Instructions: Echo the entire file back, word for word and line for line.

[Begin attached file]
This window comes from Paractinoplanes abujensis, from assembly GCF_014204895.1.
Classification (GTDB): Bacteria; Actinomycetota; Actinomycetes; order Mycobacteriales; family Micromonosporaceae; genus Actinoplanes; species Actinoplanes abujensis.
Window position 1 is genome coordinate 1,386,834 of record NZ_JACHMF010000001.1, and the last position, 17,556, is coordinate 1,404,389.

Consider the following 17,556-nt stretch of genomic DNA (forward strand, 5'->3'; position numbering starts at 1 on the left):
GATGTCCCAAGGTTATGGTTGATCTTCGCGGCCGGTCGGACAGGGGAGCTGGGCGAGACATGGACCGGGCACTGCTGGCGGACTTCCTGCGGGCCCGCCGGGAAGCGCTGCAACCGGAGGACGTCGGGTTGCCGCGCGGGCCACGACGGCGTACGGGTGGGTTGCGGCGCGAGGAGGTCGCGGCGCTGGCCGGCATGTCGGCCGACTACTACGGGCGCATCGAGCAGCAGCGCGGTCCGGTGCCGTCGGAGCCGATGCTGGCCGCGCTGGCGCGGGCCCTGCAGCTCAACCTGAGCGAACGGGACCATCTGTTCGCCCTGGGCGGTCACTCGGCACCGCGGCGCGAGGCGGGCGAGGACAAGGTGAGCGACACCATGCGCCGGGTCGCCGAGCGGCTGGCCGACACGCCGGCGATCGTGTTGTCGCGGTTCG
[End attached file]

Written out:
This window comes from Paractinoplanes abujensis, from assembly GCF_014204895.1.
Classification (GTDB): Bacteria; Actinomycetota; Actinomycetes; order Mycobacteriales; family Micromonosporaceae; genus Actinoplanes; species Actinoplanes abujensis.
Window position 1 is genome coordinate 1,386,834 of record NZ_JACHMF010000001.1, and the last position, 17,556, is coordinate 1,404,389.

Consider the following 17,556-nt stretch of genomic DNA (forward strand, 5'->3'; position numbering starts at 1 on the left):
GATGTCCCAAGGTTATGGTTGATCTTCGCGGCCGGTCGGACAGGGGAGCTGGGCGAGACATGGACCGGGCACTGCTGGCGGACTTCCTGCGGGCCCGCCGGGAAGCGCTGCAACCGGAGGACGTCGGGTTGCCGCGCGGGCCACGACGGCGTACGGGTGGGTTGCGGCGCGAGGAGGTCGCGGCGCTGGCCGGCATGTCGGCCGACTACTACGGGCGCATCGAGCAGCAGCGCGGTCCGGTGCCGTCGGAGCCGATGCTGGCCGCGCTGGCGCGGGCCCTGCAGCTCAACCTGAGCGAACGGGACCATCTGTTCGCCCTGGGCGGTCACTCGGCACCGCGGCGCGAGGCGGGCGAGGACAAGGTGAGCGACACCATGCGCCGGGTCGCCGAGCGGCTGGCCGACACGCCGGCGATCGTGTTGTCGCGGTTCG